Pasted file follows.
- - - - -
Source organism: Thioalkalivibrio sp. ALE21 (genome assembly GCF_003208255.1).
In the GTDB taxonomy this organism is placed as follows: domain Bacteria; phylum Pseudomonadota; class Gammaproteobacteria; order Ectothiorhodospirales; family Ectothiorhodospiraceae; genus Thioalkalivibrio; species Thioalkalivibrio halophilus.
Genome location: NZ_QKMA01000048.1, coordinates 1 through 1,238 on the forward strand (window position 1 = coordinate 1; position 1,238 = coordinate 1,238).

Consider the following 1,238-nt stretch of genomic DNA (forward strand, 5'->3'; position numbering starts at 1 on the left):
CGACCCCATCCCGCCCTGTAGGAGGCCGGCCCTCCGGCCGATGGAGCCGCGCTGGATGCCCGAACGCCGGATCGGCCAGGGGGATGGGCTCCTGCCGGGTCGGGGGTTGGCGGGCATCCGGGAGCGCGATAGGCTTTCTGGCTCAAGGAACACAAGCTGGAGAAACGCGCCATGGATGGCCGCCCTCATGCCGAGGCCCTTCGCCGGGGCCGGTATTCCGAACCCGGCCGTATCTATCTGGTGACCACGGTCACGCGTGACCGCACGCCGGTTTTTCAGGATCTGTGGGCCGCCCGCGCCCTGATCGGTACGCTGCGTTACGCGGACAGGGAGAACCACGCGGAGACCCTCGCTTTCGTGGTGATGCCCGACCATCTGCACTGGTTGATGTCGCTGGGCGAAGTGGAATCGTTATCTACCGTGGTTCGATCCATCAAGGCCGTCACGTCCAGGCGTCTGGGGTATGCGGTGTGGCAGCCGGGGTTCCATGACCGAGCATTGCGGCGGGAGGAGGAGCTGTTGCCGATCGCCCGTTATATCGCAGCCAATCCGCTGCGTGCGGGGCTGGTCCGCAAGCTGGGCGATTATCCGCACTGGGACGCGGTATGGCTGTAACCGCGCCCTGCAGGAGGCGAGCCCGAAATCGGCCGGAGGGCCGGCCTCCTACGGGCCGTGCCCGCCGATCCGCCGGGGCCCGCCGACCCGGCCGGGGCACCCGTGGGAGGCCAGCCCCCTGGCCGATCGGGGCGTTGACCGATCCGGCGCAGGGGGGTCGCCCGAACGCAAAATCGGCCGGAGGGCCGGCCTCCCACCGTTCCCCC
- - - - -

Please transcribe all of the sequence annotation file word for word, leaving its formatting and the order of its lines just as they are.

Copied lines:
Source organism: Thioalkalivibrio sp. ALE21 (genome assembly GCF_003208255.1).
In the GTDB taxonomy this organism is placed as follows: domain Bacteria; phylum Pseudomonadota; class Gammaproteobacteria; order Ectothiorhodospirales; family Ectothiorhodospiraceae; genus Thioalkalivibrio; species Thioalkalivibrio halophilus.
Genome location: NZ_QKMA01000048.1, coordinates 1 through 1,238 on the forward strand (window position 1 = coordinate 1; position 1,238 = coordinate 1,238).

Consider the following 1,238-nt stretch of genomic DNA (forward strand, 5'->3'; position numbering starts at 1 on the left):
CGACCCCATCCCGCCCTGTAGGAGGCCGGCCCTCCGGCCGATGGAGCCGCGCTGGATGCCCGAACGCCGGATCGGCCAGGGGGATGGGCTCCTGCCGGGTCGGGGGTTGGCGGGCATCCGGGAGCGCGATAGGCTTTCTGGCTCAAGGAACACAAGCTGGAGAAACGCGCCATGGATGGCCGCCCTCATGCCGAGGCCCTTCGCCGGGGCCGGTATTCCGAACCCGGCCGTATCTATCTGGTGACCACGGTCACGCGTGACCGCACGCCGGTTTTTCAGGATCTGTGGGCCGCCCGCGCCCTGATCGGTACGCTGCGTTACGCGGACAGGGAGAACCACGCGGAGACCCTCGCTTTCGTGGTGATGCCCGACCATCTGCACTGGTTGATGTCGCTGGGCGAAGTGGAATCGTTATCTACCGTGGTTCGATCCATCAAGGCCGTCACGTCCAGGCGTCTGGGGTATGCGGTGTGGCAGCCGGGGTTCCATGACCGAGCATTGCGGCGGGAGGAGGAGCTGTTGCCGATCGCCCGTTATATCGCAGCCAATCCGCTGCGTGCGGGGCTGGTCCGCAAGCTGGGCGATTATCCGCACTGGGACGCGGTATGGCTGTAACCGCGCCCTGCAGGAGGCGAGCCCGAAATCGGCCGGAGGGCCGGCCTCCTACGGGCCGTGCCCGCCGATCCGCCGGGGCCCGCCGACCCGGCCGGGGCACCCGTGGGAGGCCAGCCCCCTGGCCGATCGGGGCGTTGACCGATCCGGCGCAGGGGGGTCGCCCGAACGCAAAATCGGCCGGAGGGCCGGCCTCCCACCGTTCCCCC